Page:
Virginia Senators push for new National Scenic Area on Shenandoah Mountain
Virginia's U S. Senators introduced a bill last week that would create a 92,000 acre National Scenic Area within the George Washington National Forest. WMRA's Randi B. Hagi reports.
[sound of light breeze, distant stream]
Spring is just starting to creep up Reddish Knob on the northwestern edge of Augusta County. At the peak, deer glide over patches of lingering snow, while moss and grasses send up shoots along Briery Branch.
LYNN CAMERON: We're already seeing some wildflowers coming up. Coltsfoot, I've seen some Spring Beauties, I've seen some Hepatica … within the next month we're going to see a lot more.
Lynn Cameron is a wilderness advocate who co-founded the grassroots group Friends of Shenandoah Mountain. I met up with her at the Briery Branch reservoir to talk about the Shenandoah Mountain Act that was introduced in the Senate last week. If it passes, a swath of land stretching from route 33 to 250 along the state's western border will all become a National Scenic Area.
CAMERON: This whole bill is really important because it protects a really outstanding natural area. One of the largest expanses of pretty much un-roaded National Forest land in the eastern United States. The area has tremendous biodiversity. It has some plants and animals found nowhere else on Earth, and it's just wonderful that the area can gain this kind of permanent protection while supporting recreational uses at the same time.
The designation would also protect the watersheds that local residents rely on for drinking water. That's one of the reasons that the governing bodies of Harrisonburg, Staunton, and Rockingham and Augusta counties have all pledged their support for the proposal in the last few years.
And, as senator Tim Kaine pointed out in a press conference on Tuesday -
TIM KAINE: … they view the tourism potential of this 92,000 acre National Scenic Area as so significant that it'll be strong for the local economy.
He visited the area over the weekend for a celebratory hike with Cameron and other advocates.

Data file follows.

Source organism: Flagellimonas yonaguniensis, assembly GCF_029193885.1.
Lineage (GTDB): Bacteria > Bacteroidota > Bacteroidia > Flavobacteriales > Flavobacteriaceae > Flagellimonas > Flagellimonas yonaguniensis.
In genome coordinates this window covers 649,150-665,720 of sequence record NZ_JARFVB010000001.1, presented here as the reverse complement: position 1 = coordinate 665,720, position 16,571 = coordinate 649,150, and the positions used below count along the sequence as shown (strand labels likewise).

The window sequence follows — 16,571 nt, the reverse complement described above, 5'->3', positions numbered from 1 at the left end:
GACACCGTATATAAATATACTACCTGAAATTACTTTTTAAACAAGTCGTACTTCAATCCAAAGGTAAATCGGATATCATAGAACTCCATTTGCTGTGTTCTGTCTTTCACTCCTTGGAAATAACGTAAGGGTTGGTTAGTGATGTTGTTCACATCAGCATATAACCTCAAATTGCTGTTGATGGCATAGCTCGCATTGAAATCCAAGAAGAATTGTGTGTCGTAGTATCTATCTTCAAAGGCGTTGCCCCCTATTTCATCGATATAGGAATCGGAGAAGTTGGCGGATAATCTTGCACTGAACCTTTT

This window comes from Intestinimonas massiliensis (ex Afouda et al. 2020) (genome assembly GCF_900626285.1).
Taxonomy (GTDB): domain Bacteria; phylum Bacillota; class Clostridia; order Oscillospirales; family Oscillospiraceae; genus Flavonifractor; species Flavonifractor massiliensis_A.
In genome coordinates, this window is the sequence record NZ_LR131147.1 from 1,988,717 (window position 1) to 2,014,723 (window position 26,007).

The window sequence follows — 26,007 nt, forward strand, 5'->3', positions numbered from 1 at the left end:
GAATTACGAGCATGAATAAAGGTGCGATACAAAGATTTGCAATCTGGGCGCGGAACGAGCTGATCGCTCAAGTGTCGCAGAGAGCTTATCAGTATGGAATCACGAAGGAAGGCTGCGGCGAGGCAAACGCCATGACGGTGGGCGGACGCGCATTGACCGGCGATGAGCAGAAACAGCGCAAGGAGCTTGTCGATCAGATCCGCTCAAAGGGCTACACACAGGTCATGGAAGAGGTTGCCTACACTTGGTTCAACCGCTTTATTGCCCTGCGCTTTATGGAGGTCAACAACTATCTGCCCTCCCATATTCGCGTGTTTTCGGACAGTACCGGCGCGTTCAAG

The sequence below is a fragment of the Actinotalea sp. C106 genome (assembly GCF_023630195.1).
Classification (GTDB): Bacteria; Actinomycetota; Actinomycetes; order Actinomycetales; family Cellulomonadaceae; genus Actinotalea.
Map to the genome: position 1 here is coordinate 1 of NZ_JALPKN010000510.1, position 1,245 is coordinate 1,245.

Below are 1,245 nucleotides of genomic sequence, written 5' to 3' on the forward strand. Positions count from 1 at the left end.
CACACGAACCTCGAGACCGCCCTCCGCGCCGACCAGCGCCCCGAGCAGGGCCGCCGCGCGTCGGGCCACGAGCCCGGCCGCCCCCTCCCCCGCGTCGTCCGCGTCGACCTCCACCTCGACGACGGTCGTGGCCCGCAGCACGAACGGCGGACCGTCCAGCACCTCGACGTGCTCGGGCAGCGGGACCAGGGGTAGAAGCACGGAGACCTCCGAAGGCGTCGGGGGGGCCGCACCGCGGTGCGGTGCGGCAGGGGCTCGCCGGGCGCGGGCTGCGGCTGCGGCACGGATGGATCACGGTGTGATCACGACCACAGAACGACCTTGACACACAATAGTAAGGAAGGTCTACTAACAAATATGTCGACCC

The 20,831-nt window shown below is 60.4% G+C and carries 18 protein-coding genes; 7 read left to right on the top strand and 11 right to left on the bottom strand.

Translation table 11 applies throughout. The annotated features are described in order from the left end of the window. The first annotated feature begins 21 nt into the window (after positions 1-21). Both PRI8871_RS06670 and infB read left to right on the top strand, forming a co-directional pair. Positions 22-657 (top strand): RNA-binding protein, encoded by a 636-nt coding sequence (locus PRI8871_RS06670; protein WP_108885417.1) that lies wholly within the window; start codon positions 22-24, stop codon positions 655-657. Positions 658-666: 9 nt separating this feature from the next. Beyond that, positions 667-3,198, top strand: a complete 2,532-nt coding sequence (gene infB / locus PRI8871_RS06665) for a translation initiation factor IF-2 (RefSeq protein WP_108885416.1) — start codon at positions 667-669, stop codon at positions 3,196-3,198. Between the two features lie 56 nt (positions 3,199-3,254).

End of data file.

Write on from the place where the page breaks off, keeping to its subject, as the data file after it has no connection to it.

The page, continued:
KAINE: We did about a five mile hike on the Shenandoah Mountain Trail, which is a trail that dates back to 1915, along the mountain ridge that is the dividing line between Augusta and Highland counties and it was absolutely beautiful. We weren't bargaining on snow – we thought we were getting 60 degree weather and we ended up getting snow instead!
While the area is already part of the George Washington National Forest, the U.S. Forest Service can permit commercial uses on National Forest land, such as timber sales and pipeline construction. Those things are not allowed in National Scenic Areas, though.
KAINE: It would take National Forest land and kind of boost up the protection level of the land by including Wilderness Areas, which is a very pristine designation of much national forest acreage.
The proposal would expand one wilderness area – Ramsey's Draft – and create three new ones, in which no mechanical transport, including bicycles, would be allowed. Cameron said that, of all the compromises that had to be made among stakeholders, from hikers to bear hunters to botanists, some of the most difficult ones had to be forged between the staunch wilderness supporters and the mountain bikers.
CAMERON: Nobody got everything they wanted, but I believe everybody got most of what they wanted. So it's just an example of what people can do when they work together … The bill calls for a new trail to be developed along Tilghman Road from Wild Oak parking to Wolf Ridge, so I think that's a real strong benefit to the mountain bike community. It also adjusts the western edge of Ramsey's Draft wilderness to open up Shenandoah Mountain Trail to multiple uses, so that's also a real benefit.
Now that Senators Kaine and Warner have taken up the cause, it's more or less out of Cameron's hands.
CAMERON: It just feels wonderful to have a bill introduced in the Senate. We've been building support for this Shenandoah Mountain National Scenic Area proposal for 18 years, and we have made presentations to local groups, we've reached out to businesses, we've just done so much grassroots support building, and I feel like this is really an important milestone in our campaign.
The Shenandoah Mountain Act has been referred to the Senate Committee on Agriculture, Nutrition, and Forestry. A representative from Kaine's office said they hope there will be a committee hearing and vote on the bill soon, but they don't know when that might be.